My parents used to buy books for me instead of toys and they taught me to play with books so well that it is now difficult for me to part my friends even for a day. My day is only complete when I read something.

Fahad

                              What writers have influenced you the most?

Ruqaiya

         I admire the work of Roald Dahl, J.R.R.Tolkien and J.K.Rowling in fiction. In non fiction, I love reading Charles Dickens who happens to be an all time favourite. I also like reading Mark Twain, Rudyard Kipling, Dan Brown, William Shakespeare, Oscar Wilde, Arundhati Roy and many many other writers.

Fahad

                              What are some of your writing habits? Do you use a desk? Do you write on a computer?

Ruqaiya

        I prefer to write without anyone in the room because I get disturbed usually especially when I am working on stories. As far as poetry is concerned, I can write it anywhere; even I remember I wrote a poem in the examination hall on my Biology paper which my Biology teacher liked immensely.   Initially, I only enjoyed writing with my pen but now I have developed an affection with my PC and it is a great help with my writing and stuff.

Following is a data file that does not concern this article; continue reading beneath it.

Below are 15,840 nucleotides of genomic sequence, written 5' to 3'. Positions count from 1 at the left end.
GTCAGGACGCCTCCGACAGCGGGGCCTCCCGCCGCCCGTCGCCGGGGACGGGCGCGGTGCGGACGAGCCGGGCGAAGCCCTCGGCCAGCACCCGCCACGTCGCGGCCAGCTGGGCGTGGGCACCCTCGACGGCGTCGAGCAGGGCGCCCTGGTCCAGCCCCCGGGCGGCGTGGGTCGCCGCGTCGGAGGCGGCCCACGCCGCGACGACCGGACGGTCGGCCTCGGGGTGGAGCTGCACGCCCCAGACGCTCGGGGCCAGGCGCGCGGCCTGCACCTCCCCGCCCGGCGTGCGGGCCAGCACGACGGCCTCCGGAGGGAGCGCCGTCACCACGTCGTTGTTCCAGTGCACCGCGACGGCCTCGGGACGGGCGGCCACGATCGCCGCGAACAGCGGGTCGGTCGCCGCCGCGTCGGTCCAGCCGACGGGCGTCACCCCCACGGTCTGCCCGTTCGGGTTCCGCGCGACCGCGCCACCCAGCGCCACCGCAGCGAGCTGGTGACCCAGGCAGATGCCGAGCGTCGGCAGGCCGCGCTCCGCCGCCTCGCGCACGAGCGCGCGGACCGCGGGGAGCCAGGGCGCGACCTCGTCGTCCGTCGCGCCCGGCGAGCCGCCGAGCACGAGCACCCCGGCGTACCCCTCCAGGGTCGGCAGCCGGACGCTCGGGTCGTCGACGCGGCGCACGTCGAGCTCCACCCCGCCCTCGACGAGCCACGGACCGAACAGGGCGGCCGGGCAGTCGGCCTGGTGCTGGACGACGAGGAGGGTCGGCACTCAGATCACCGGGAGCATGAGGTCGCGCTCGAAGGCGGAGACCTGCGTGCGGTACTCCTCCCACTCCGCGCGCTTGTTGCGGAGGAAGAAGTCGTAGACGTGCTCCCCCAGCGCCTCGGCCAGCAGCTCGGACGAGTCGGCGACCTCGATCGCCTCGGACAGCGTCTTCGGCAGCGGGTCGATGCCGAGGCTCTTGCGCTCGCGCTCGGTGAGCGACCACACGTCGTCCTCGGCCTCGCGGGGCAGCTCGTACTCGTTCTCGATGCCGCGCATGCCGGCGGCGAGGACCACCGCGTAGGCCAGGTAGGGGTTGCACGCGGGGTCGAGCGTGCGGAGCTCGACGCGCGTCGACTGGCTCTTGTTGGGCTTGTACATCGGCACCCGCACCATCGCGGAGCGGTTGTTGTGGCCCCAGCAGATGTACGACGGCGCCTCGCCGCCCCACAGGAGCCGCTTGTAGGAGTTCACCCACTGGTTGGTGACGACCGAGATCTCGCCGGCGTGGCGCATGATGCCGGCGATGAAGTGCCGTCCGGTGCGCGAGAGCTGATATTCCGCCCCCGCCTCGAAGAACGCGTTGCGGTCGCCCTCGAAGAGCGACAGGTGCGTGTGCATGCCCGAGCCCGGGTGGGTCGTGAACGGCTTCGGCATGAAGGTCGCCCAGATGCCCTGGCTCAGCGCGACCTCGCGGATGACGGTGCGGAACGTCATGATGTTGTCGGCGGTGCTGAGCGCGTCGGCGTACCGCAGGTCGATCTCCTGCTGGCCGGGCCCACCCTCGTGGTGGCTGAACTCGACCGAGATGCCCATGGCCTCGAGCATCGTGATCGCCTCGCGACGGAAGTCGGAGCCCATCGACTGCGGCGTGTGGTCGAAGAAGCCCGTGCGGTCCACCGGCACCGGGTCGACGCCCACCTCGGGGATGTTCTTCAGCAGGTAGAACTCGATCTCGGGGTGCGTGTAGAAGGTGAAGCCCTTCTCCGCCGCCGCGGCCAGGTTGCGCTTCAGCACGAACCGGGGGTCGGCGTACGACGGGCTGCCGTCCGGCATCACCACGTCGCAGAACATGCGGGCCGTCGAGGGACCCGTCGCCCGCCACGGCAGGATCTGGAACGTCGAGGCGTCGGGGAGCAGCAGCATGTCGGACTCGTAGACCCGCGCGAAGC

Fahad

                               Did you a learn style?

Ruqaiya

        I think that style is something that is inside you, your very own personal thing like signature, like finger prints. When you present your idea in your own way, it becomes your style. It is not a thing to be learned rather I should say it is a thing to be discovered within you. It is a part of the personality of every individual who has the gift of creativity in him or her. You can learn a language, improve vocabulary, try different sentence structures and ideas of presenting the same thing but in the end the way you express anything becomes your style.